WIPRO Company: Human Resource Strategy

WIPRO is a multinational company that was established in India; it provides IT services such as IT consulting, IT outsourcing, R&D services, and others. It works across six continents and in more than 175 cities. The company’s revenues made 7.7$ billion in the year 2016.

The company plans to open a new office in New Zealand and develops suitable HR strategies. The country has a specific mixed economy that operates on the free market principles. This type of economy allowed WIPRO excel on the global market and in different countries that also prefer using free market principles in their economic model. New Zealand’s economy is one of the most globalised in the world; thus, since WIPRO is a multinational company and its business depends on the globalisation, New Zealand would be a perfect target for the company.

However, as WIPRO is a multinational corporation, it should also be aware of the different tax rates in New Zealand and how these rates will influence the cost of their products. As New Zealand is a small but quickly developing country that is distant from major centres of economic activity, some of its industries demand external evaluation to understand what issues they face. The government of New Zealand contacted Wipro to discuss how New Zealand companies can enter Indian market (Swain, 2002). The company is also able to help the business of New Zealand to become more globalised and enter the market of different countries, not only Indian. To understand what challenges the new WIPRO branch will have in New Zealand, research on HR issues and the SWOT analysis need to be performed.

HR Issues and SWOT Analysis

  1. WIPRO has a diverse training system that is developed according to the individual’s characteristics.
  2. The company cultivates a friendly work culture that is based on equality, teamwork, self-respect, and respect for others.
  3. WIPRO was the first company to introduce Six Sigma model that follows the principle of making work easier but more effective for its employees.
  1. Work allocation is not always done.
  2. WIPRO’s strive for globalization might not be clear to local employees.
  3. Some branches are more controlled than the others.
  4. Employees are not protected from currency fluctuations.
  1. Development of HRM strategies that will control work allocation and stability of work processes and salary.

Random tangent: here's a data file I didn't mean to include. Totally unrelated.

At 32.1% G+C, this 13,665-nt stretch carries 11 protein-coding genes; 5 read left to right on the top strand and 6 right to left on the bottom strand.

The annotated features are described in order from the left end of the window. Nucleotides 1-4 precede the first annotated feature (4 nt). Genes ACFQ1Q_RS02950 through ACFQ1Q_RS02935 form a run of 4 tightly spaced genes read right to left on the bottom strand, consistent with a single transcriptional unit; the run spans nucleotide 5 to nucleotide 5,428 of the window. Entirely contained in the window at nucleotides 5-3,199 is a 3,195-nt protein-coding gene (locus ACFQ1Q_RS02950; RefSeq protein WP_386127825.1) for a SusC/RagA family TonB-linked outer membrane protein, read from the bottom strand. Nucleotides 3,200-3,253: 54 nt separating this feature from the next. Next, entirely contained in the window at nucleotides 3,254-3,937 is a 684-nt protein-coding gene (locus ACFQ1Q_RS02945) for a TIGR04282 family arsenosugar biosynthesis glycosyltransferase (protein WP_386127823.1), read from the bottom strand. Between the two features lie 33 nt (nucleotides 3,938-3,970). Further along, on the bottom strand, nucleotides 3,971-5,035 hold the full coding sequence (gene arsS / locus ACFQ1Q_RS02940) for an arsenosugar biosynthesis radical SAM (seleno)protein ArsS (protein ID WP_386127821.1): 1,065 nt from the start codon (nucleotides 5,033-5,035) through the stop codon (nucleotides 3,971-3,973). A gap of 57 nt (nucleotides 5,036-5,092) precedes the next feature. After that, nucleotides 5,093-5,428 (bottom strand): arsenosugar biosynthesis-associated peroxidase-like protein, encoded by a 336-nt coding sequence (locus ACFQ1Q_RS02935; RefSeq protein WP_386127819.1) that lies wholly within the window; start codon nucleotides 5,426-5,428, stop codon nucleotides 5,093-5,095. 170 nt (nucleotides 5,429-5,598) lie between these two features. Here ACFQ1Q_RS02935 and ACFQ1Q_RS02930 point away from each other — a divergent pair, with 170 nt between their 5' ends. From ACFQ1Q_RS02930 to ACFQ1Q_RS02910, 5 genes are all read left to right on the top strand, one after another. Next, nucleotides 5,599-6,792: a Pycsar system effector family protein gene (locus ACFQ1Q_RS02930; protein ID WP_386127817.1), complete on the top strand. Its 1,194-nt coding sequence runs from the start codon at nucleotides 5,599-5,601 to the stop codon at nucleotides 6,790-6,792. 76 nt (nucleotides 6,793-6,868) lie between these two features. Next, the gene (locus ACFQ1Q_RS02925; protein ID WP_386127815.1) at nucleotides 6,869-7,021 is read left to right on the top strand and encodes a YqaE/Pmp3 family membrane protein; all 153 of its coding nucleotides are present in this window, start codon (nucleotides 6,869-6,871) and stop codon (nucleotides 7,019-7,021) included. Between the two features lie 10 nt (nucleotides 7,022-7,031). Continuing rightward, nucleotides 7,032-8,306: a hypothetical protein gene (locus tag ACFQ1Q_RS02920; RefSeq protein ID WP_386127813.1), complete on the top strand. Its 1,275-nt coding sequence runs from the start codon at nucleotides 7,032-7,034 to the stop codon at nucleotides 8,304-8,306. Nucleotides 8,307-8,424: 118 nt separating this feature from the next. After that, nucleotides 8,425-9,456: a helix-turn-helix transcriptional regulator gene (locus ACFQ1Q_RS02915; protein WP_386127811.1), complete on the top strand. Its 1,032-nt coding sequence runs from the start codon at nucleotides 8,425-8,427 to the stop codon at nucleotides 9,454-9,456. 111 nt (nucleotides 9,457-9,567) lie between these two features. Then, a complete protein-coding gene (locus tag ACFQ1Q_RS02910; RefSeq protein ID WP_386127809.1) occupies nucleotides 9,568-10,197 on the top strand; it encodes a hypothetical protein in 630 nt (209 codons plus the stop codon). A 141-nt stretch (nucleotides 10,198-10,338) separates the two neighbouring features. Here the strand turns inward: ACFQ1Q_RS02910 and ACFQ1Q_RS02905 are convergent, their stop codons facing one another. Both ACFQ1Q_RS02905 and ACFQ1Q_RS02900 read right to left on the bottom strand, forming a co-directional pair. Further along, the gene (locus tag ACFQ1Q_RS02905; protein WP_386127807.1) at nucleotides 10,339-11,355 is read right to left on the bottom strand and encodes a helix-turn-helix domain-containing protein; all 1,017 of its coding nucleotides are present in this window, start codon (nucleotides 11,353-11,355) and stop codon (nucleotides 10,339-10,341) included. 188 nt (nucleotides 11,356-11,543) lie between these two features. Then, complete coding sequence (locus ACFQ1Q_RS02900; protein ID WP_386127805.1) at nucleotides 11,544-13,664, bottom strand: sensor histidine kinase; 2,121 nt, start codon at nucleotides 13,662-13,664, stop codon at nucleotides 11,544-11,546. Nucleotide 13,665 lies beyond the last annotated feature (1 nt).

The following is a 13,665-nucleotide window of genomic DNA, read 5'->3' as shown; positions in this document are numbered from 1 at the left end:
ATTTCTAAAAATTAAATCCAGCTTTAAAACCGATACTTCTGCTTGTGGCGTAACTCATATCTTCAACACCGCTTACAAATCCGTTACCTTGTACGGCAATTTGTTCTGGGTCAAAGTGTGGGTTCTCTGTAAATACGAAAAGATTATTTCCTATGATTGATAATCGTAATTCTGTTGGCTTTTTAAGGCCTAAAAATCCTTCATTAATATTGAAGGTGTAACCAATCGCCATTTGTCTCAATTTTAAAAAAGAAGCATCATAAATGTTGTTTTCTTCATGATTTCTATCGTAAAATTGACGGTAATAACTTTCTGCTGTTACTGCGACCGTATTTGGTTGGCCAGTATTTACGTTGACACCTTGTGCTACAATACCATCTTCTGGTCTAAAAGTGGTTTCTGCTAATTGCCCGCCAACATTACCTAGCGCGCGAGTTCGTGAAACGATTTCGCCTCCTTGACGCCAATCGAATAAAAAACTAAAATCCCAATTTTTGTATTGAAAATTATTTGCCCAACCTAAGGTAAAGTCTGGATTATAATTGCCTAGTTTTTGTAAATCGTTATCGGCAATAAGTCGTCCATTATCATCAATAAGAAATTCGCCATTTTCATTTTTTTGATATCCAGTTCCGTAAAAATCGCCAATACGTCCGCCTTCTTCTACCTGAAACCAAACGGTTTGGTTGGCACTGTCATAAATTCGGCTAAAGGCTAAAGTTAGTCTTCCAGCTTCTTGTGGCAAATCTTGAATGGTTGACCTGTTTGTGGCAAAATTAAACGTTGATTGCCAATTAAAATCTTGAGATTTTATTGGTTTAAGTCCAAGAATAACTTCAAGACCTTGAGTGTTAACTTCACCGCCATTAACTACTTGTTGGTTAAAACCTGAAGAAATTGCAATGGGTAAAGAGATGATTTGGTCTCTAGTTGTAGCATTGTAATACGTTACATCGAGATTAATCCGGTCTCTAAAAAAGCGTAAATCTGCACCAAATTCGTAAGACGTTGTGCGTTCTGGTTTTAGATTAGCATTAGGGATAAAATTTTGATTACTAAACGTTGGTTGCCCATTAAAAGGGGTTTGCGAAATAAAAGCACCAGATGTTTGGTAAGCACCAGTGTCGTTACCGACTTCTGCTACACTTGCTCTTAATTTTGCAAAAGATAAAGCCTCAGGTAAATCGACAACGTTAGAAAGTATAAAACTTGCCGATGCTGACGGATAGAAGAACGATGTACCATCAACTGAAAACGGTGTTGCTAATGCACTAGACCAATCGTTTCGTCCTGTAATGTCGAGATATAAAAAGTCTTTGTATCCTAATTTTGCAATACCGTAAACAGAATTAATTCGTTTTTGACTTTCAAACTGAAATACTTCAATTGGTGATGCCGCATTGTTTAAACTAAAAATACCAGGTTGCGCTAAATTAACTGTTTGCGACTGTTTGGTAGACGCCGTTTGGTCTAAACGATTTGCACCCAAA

2. Provide a plan of action that will make the levels of control equal among the branches.
  3. Develop HRM plan for irregular business cycles according to the country’s specifics.
  1. Global or state economic crises.
  2. Competitive rivals on the New Zealand market that will attract top talents.

It is impossible to resolve the issues if the HR department does not have any plan about the possible challenges the company might face in New Zealand (Dias, 2011). The key HR issues that the HR department can face are connected to the New Zealand’s population: the country protects its native population (e.g. Maori) and approach to this population should go in line with the WIPRO’s interest in globalization and expanding. Moreover, the low power distance population of New Zealand will not accept strict authority and control; thus, to organise the employees effectively, a particular approach needs to be chosen. People of New Zealand prefer individualism to collectivism; therefore, they might not understand why teamwork is one of the values of the company (“Company Overview”, 2016). Currency fluctuations might also lead to imbalance of rate; the employees need to be protected from unexpected cuts or accidental gains due to these changes.

Human Resource Strategy

As it can be seen, the future employees of the New Zealand branch of WIPRO are people who prefer equality and individualism in the working process and who do not approve control and power. Thus, it seems reasonable to suggest the HIHC (high involvement and high commitment) strategy. High-involvement organizations are employee-centred, they choose to invest in their employees to derive profits from this investment later (Guthrie, 2001). Communication is also important for such organizations as it is the grant that mutual understanding will be accomplished. The practices that this approach provides are skill-based pay, information sharing, internal promotions, etc. (Guthrie, 2001). Reduced control and information share are expected to attract New Zealand employees who are interested in individualism and independence.

The biggest advantage of the high-commitment model is that it is based on self-regulatory approach. Employees of such company approve the feeling of justice between the co-workers, which positively influences employees’ commitment and the company’s performance. If the company implements high-commitment practices, the employees need to observe that these practices are fair, “both in terms of the process and the outcomes” (Farndale, Hope-Hailey, & Kelliher, 2011). Although New Zealand’s population is aging, both young and older employees are interested in the fairness of the practices, as well as trust among the employees (Farndale et al., 2011). Reduction of the hierarchy will be met with particular approval as New Zealand’s employees come from a low power distance population. The combination of the discussed strategies will allow WIPRO function on the New Zealand’s market successfully.


Company overview. (2016). Web.

Farndale, E., Hope-Hailey, V., & Kelliher, C. (2011). High commitment performance management: The roles of justice and trust. Personnel Review, 40(1), 5-23.

Guthrie, J. P. (2001). High-involvement work practices, turnover, and productivity: Evidence from New Zealand. Academy of Management Journal, 44(1), 180-190.

Swain, P. (2002). The New Zealand India business relationship. Web.